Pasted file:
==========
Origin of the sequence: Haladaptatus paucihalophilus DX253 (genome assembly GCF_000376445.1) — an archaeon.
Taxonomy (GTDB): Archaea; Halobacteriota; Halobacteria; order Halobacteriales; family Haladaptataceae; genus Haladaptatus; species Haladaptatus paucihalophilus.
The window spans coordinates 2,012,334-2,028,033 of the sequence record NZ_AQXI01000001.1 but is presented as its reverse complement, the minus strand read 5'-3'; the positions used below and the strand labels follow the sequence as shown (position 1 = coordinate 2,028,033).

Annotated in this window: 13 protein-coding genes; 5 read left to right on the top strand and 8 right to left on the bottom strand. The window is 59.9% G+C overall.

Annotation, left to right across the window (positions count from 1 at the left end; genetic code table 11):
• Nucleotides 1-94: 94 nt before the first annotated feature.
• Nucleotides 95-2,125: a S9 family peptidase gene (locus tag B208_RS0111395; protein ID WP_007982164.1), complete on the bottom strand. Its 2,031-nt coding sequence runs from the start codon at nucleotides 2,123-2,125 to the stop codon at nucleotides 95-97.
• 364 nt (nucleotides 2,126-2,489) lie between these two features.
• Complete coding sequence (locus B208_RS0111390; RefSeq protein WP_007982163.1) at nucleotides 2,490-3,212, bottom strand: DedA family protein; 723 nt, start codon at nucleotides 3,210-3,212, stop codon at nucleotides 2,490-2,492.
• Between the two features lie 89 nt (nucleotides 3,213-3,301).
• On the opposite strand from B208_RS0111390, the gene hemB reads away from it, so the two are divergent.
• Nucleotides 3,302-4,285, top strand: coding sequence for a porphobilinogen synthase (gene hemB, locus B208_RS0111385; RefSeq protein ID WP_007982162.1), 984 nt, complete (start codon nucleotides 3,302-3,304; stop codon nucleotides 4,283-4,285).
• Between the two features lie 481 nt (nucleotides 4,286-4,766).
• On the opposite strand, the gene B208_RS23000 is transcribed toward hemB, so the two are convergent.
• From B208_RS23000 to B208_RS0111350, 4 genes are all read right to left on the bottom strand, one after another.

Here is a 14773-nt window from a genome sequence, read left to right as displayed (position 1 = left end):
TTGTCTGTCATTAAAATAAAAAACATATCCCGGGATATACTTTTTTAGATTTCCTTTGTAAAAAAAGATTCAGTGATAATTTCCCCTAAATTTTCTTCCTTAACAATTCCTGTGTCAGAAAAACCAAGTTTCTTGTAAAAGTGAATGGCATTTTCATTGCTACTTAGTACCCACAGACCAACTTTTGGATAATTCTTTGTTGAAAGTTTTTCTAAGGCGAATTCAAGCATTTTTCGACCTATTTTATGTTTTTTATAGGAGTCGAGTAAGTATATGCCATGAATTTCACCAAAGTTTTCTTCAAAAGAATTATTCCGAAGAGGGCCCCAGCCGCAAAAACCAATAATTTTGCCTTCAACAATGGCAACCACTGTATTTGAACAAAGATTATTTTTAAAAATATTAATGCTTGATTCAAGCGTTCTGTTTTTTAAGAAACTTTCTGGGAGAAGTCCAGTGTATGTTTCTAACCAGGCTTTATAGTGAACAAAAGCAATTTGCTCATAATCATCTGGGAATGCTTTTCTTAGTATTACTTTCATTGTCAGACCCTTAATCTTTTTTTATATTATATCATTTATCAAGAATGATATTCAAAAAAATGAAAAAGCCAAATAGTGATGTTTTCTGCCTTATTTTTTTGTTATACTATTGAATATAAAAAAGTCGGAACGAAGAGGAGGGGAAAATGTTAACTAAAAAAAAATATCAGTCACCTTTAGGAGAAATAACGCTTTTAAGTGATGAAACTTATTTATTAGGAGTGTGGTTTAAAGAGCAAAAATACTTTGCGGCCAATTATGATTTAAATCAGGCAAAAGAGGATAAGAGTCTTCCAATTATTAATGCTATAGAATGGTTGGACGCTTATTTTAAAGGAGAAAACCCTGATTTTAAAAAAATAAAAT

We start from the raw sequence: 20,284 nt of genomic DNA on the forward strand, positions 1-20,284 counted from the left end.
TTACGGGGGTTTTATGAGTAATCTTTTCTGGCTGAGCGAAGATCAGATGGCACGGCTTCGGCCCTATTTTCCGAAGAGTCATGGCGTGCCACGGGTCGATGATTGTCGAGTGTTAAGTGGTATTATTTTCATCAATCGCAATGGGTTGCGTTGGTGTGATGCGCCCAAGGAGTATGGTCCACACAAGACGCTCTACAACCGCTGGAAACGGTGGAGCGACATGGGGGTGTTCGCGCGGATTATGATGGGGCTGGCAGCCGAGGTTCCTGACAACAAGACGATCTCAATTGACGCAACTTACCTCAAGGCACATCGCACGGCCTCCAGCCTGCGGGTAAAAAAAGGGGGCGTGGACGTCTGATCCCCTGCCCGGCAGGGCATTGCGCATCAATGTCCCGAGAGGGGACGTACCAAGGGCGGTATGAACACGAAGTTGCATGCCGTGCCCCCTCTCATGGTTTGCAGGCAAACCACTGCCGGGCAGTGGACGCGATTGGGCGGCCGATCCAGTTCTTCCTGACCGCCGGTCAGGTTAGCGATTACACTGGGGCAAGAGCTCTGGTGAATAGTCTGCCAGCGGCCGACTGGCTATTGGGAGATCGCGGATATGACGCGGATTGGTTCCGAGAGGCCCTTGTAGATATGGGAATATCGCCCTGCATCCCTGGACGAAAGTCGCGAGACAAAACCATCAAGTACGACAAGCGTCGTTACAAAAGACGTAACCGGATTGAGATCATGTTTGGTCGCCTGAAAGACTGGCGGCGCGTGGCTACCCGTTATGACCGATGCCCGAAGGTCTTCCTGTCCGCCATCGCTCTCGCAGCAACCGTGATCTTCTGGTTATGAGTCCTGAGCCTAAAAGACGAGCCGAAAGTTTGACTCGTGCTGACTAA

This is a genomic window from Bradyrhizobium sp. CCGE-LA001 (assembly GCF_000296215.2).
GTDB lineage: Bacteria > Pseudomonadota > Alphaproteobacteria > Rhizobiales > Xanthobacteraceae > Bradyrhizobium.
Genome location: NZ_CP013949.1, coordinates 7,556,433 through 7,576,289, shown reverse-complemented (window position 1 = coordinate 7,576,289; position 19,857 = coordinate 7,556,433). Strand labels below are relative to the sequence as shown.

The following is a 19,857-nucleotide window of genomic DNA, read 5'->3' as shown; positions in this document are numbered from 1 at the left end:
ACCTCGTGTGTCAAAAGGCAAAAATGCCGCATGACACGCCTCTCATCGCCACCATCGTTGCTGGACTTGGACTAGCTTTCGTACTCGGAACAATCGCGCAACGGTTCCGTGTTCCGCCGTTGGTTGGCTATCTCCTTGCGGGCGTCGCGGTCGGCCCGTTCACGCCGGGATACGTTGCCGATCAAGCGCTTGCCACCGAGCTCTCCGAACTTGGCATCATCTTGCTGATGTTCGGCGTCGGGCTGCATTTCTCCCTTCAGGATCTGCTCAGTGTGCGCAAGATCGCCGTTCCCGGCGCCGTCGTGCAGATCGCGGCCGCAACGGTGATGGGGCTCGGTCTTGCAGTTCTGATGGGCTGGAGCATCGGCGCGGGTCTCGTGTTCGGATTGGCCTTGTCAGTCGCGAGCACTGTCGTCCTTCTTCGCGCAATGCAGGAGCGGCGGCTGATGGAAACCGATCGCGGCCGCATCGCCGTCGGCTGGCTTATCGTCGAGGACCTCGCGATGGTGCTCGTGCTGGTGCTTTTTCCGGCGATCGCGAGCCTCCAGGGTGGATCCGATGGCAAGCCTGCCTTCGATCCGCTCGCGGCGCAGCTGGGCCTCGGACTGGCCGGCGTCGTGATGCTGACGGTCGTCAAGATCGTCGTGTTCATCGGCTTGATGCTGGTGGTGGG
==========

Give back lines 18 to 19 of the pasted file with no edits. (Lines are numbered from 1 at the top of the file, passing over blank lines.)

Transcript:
We start from the raw sequence: 20,284 nt of genomic DNA on the forward strand, positions 1-20,284 counted from the left end.
TTACGGGGGTTTTATGAGTAATCTTTTCTGGCTGAGCGAAGATCAGATGGCACGGCTTCGGCCCTATTTTCCGAAGAGTCATGGCGTGCCACGGGTCGATGATTGTCGAGTGTTAAGTGGTATTATTTTCATCAATCGCAATGGGTTGCGTTGGTGTGATGCGCCCAAGGAGTATGGTCCACACAAGACGCTCTACAACCGCTGGAAACGGTGGAGCGACATGGGGGTGTTCGCGCGGATTATGATGGGGCTGGCAGCCGAGGTTCCTGACAACAAGACGATCTCAATTGACGCAACTTACCTCAAGGCACATCGCACGGCCTCCAGCCTGCGGGTAAAAAAAGGGGGCGTGGACGTCTGATCCCCTGCCCGGCAGGGCATTGCGCATCAATGTCCCGAGAGGGGACGTACCAAGGGCGGTATGAACACGAAGTTGCATGCCGTGCCCCCTCTCATGGTTTGCAGGCAAACCACTGCCGGGCAGTGGACGCGATTGGGCGGCCGATCCAGTTCTTCCTGACCGCCGGTCAGGTTAGCGATTACACTGGGGCAAGAGCTCTGGTGAATAGTCTGCCAGCGGCCGACTGGCTATTGGGAGATCGCGGATATGACGCGGATTGGTTCCGAGAGGCCCTTGTAGATATGGGAATATCGCCCTGCATCCCTGGACGAAAGTCGCGAGACAAAACCATCAAGTACGACAAGCGTCGTTACAAAAGACGTAACCGGATTGAGATCATGTTTGGTCGCCTGAAAGACTGGCGGCGCGTGGCTACCCGTTATGACCGATGCCCGAAGGTCTTCCTGTCCGCCATCGCTCTCGCAGCAACCGTGATCTTCTGGTTATGAGTCCTGAGCCTAAAAGACGAGCCGAAAGTTTGACTCGTGCTGACTAA